Also, if you’re looking for more anime to get into, I definitely reccommend Gun X Sword (although, from what I remember, the sexism is rampant), Avatar and Ergo Proxy, although most people I know either like Ghost in the Shell or E.P., not both.

  3. E.Markham says:

    You’ve summed up exactly how I feel about anime. I actually reached a point where I stopped watching any rated over PG altogether because I was sick to death of the violence against women – frequently sexual. Probably just a bad run in the anime I was watching, but it bugs me enormously.

    Mind you I have exactly the same problem with the heavier music I love. So much of which is sleazy, objectification of women and often very nasty thematically.

    And equally considered normal.

    • fozmeadows says:

      I know the feeling! This is a single example, but whenever Bust A Move starts playing, I always tart out loving it, then get progressively saddened by the lyrics. Can’t we have awesome songs that aren’t about women being greedy, manipulative bitches?

    • Courtney says:

      Dam if I could agree more lol it makes me so sick to my stomach when I see these sorts of things in anime and I stopped watching anime as well to avoid it. One anime that i will always be in love with is Ano hanna, its not very long and the fan service is extremely minimal for an anime. I believe the only part is one of the female characters is in a towel but she isn’t sexualized anyway since she has the body type of more of a child, it was more to make a joke then anything.

  4. I agree entirely, though I regret that I hadn’t really actively noticed the broad problem. I am a mostly-straight male, and I do enjoy the fanservice on an obvious level. But you’re entirely right — it’s a pretty wretched constant promotion of objectification.

    But I don’t think it’s fair to use Faye Valentine as an example as a character, she actively chooses to use her Fanservicey Aspects to her advantage. She uses them to amaze and distract. Now, this may be questionable in its own right, but.

    (It’s been a while since I watched Cowboy Bebop. I may be exaggerating in my own mind the extent to which she actually used them. Because, well. I was a teenage boy at the height of my Bebop watching. :-/)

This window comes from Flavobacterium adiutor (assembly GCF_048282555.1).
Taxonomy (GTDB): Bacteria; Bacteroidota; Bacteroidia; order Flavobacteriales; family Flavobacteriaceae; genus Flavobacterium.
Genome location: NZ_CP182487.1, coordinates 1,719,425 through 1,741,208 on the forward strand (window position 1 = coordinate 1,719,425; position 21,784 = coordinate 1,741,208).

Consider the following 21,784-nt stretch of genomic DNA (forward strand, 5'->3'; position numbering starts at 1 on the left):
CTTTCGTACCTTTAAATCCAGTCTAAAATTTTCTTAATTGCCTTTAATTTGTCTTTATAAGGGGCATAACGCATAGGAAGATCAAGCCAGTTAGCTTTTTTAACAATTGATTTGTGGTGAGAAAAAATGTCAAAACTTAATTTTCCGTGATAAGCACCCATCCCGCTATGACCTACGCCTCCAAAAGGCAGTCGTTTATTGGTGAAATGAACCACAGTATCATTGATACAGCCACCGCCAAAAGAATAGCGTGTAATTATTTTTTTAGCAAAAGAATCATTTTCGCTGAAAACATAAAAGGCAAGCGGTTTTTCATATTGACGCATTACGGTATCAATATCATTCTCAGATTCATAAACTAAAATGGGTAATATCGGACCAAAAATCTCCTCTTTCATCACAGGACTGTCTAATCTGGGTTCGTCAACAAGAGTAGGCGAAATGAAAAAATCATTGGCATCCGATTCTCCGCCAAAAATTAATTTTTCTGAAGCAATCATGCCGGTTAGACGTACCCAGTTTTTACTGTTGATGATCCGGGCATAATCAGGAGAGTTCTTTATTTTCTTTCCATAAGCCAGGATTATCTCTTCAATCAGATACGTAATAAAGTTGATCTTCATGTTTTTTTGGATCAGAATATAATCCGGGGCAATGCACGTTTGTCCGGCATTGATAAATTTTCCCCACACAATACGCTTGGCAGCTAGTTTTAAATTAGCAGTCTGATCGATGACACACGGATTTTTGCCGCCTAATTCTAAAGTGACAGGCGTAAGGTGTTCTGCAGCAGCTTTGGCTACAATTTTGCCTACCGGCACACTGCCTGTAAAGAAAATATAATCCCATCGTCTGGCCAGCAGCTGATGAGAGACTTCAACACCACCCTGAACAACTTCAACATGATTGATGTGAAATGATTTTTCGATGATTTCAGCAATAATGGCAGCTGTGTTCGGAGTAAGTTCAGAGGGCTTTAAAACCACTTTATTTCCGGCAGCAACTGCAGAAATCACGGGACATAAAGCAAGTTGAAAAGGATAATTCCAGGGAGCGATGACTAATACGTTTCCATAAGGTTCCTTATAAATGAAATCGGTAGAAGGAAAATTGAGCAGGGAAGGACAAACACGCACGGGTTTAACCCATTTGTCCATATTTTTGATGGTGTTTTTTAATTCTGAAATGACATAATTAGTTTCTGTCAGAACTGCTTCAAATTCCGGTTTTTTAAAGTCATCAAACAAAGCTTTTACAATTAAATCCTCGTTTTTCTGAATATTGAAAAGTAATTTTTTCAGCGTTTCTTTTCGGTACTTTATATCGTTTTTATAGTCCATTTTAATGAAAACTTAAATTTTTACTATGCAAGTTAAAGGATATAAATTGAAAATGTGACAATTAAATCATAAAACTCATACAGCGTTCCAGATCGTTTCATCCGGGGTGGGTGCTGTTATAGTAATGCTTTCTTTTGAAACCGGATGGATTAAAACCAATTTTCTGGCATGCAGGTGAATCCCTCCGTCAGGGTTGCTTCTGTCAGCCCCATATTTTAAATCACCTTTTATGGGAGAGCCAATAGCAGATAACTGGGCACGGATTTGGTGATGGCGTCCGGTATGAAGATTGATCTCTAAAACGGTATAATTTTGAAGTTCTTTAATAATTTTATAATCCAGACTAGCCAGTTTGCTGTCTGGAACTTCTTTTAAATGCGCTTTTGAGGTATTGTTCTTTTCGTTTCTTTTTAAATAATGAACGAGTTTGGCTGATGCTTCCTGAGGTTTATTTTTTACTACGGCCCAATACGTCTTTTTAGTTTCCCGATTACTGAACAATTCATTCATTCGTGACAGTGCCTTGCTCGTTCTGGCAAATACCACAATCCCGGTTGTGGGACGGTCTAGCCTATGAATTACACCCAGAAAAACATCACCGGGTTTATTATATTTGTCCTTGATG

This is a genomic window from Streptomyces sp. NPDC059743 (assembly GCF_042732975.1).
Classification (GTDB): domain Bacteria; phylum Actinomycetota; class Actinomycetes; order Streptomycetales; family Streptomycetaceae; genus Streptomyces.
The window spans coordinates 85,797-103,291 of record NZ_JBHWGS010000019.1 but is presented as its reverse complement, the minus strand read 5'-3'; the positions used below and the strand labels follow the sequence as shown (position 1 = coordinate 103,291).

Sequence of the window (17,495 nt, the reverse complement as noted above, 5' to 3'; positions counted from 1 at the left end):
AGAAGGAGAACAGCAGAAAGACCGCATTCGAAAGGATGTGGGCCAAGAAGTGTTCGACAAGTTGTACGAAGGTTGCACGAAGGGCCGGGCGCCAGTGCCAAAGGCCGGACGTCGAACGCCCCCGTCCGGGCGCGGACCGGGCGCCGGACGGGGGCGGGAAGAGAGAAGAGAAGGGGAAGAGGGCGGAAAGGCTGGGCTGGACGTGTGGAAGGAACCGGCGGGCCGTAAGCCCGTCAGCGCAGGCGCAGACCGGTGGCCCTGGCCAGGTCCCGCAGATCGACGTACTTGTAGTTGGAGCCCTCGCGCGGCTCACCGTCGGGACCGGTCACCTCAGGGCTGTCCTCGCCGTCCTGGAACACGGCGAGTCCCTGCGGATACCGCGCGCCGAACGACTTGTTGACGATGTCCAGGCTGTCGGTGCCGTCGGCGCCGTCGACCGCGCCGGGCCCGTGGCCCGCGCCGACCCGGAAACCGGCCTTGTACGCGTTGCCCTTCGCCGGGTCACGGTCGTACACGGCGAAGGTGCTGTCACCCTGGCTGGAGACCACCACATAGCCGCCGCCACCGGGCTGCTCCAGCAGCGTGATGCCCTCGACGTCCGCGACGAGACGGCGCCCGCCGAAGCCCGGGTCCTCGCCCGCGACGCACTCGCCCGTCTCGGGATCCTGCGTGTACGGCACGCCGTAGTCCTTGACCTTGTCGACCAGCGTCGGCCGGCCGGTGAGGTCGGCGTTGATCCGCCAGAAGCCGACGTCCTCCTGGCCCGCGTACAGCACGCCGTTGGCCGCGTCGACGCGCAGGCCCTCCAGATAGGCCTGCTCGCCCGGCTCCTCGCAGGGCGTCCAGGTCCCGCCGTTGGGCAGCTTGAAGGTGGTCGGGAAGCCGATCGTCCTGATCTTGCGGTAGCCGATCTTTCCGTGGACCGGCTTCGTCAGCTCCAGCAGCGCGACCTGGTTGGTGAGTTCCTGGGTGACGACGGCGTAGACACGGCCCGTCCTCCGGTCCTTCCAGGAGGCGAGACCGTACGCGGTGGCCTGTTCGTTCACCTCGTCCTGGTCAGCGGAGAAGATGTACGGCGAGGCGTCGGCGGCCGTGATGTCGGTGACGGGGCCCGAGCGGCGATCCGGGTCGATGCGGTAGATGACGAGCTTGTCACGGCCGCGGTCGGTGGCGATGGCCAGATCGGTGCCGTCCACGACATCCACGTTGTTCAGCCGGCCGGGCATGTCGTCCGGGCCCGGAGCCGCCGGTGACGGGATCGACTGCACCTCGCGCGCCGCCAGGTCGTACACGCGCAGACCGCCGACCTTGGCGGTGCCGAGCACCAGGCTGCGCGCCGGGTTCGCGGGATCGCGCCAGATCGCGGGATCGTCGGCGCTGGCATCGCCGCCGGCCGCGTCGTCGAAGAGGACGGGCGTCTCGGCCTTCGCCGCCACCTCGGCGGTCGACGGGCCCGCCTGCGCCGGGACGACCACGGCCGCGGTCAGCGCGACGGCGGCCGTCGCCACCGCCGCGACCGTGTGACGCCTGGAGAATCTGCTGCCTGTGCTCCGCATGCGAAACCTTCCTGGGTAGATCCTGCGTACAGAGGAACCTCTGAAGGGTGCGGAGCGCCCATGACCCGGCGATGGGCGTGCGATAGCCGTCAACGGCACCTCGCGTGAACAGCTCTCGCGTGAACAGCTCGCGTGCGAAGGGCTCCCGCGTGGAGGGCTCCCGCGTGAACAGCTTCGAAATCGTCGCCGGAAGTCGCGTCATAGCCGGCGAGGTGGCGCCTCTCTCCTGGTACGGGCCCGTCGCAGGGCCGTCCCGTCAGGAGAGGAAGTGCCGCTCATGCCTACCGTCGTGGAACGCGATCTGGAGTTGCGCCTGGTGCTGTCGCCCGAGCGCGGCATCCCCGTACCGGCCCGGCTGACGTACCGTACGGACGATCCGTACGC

• fozmeadows says:

      I take the point that Faye does use her body to her advantage, but the way her boobs are drawn (they’re massively, impossibly unrealistic) and the outfit in general irritates me. That being said, I just finished rewatching Bebop recently and it is still one of the best animes – hell, one of the best shows – ever.

  5. I think there’s also a difference between fanservice and other forms of nudity/revealing clothing etc… fanservice is just done for no plot relevant reason except titillation. Which causes a certain level of cognitive dissonance when unavoidable nudity is hidden while over the top fetishism is heavily catered to. i.e. with Ghost in the Shell, in the original movie the Major spends a goodly chunk of time naked because her optic camouflage is in her skin. While it could be argued that this is just an excuse for nudity it’s at least explained… and this being Shirow it has bearing on her characterisation. But when they do the series they can’t have her naked because, y’know, TV they want as big an audience as possible… but then they stuff her in that fetish fuel outfit for /absolutely no reason whatsoever/. And then it’s just plain old fashioned fanservice… despite the fact she’s wearing more than she does during a lot of the original movie.